Hey, below is a great letter I receive from Attorney Eric Klein – Tax Scam Warnings!
Every year, between January 1st and April 15th we enter into what is called, Tax Season, and it is well upon us. While you prepare to file your income tax return, scammers are preparing and plotting to steal your identity. This letter is directed to keep you informed and aware of potential Tax Scams.
There are countless stories of individual’s attempting and obtaining social security numbers and other sensitive information with great success. Scammers target businesses, school districts, hospitals, non-profits and other organizations across the country in an effort to obtain sensitive information.
In recent news, there have been warnings issued about the W-2 form scam involving the popular method of “phishing”. Phishing is a form of fraud in which the attacker tries to learn information such as login credentials or account information by masquerading as a reputable entity or person in an email, instant messenger or other communication channels. If the cybercriminal is successful in posing as a high-ranking employee, human resources or the accounting department, the scammer can collect personal information such as requesting a W-2 form of employees.
Additionally, after the scammer receives the sensitive information, such as your social security number, the stolen information is then exploited in fraudulent tax return filings. These tax refund theft attacks are highly automated, quick, easy and inexpensive to initiate. The Internal Revenue Service urges individuals to obtain an IP PIN, a six-digit number assigned to taxpayers that helps prevent the misuse of their social security number on fraudulent federal income tax returns. You can get an identity protection pin by visiting the IRS website.
The IRS scam has circulated throughout the country over the years. It is more aggressive than most scams because the perpetrators will continue to call for collections and use the “authority” of a government agency to try to convince potential victims to pay, even when the victim knows that they do not owe back taxes.
In order to recognize this as a scam you must know that the IRS will not solicit payments over the telephone or by e-mail. Any time you are asked upfront for money in an unsolicited telephone call or e-mail, it is the universal red flag for a scam. A government agency will not seek money or personal information from you over the telephone or by e-mail. The Internal Revenue Service’s recommend reporting incidents to the Treasury Inspector General for Tax Administration at 1-800-366-4484 or visit www.tigta.gov.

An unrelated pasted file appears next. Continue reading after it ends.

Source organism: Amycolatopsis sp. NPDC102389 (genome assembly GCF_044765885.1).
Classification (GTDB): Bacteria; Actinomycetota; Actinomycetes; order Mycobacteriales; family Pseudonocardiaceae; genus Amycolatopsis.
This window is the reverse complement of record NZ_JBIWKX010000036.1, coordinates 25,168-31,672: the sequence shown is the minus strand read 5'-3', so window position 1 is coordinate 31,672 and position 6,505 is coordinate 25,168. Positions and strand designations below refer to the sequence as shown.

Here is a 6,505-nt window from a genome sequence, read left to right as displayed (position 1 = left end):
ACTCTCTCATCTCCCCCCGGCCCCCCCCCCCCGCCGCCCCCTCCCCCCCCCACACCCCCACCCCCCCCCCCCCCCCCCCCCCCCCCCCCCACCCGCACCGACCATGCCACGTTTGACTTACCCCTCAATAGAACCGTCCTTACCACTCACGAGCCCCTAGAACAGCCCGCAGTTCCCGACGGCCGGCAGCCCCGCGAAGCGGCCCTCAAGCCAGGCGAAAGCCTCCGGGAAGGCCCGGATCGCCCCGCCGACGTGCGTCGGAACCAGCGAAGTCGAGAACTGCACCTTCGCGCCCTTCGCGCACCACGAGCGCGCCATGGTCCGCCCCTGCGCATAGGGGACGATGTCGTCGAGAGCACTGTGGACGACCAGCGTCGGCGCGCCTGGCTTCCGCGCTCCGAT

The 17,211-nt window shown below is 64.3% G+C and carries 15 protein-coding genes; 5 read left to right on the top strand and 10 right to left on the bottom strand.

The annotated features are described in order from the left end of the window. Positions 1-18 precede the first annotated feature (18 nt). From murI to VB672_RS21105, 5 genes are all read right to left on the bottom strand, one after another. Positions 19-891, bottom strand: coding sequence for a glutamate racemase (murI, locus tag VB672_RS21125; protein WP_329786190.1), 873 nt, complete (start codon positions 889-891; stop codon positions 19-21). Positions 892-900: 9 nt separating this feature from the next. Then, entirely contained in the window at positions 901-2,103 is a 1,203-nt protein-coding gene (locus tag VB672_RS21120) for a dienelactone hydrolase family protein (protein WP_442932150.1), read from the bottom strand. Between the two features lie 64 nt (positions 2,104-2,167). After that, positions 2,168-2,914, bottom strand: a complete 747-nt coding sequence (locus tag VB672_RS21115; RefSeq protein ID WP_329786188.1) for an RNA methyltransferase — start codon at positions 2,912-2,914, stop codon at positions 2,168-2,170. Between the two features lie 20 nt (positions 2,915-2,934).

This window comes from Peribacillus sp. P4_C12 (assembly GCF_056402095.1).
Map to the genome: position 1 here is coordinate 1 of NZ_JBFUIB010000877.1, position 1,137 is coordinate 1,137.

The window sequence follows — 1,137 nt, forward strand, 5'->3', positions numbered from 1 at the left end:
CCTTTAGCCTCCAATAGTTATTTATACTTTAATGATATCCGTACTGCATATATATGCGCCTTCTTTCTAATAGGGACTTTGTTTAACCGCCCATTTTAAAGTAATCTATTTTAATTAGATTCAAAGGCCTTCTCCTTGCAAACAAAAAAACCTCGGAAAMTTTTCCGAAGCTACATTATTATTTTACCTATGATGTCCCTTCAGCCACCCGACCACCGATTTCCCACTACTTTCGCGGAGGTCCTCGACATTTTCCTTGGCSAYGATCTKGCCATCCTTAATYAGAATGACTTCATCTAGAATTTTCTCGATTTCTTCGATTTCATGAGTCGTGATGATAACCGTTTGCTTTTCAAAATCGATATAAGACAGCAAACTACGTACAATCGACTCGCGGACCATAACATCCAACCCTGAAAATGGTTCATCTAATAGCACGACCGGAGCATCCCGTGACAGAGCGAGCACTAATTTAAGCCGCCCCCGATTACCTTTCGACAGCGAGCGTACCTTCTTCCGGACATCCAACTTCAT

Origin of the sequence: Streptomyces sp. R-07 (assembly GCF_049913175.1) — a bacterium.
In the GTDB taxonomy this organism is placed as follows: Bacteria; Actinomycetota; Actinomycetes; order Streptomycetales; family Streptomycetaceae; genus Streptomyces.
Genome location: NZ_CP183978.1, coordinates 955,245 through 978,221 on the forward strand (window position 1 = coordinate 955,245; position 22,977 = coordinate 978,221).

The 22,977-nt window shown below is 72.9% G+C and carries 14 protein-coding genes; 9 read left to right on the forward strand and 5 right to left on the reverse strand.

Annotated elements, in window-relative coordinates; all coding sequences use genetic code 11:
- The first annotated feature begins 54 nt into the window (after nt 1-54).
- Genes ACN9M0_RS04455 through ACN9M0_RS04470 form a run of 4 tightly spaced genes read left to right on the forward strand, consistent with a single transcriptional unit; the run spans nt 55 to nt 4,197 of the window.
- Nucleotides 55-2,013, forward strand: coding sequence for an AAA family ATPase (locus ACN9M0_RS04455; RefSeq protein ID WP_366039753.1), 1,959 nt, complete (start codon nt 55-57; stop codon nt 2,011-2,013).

If you or your company have been a victim of tax fraud, we urge you to sign up for a credit freeze to protect yourself from identity theft. A credit freeze, also known as a security freeze, is a tool that lets you restrict access to your credit report, which in turn makes it more difficult for identity thieves to open new accounts in your name. A credit freeze does not affect your credit score, it also does not prevent you from getting your free annual credit report.
Additionally, a credit freeze will not keep you from opening a new account, applying for a job, renting an apartment or buying insurance. However, if you choose to do any of those things, you will have to lift the freeze temporarily.
To place a freeze on your credit report, you need to contact each of the nationwide credit reporting companies:
Equifax – 1-800-349-9660
Experian – 1-888-397-3742
TransUnion – 1-888-909-8872
It is important to report any suspicious calls or activity to police. Scammers are getting more advanced and it is imperative we learn how to protect ourselves and our information.
If you have any questions, please do not hesitate to contact our office at 561-353-2800.
Eric N. Klein, Esq.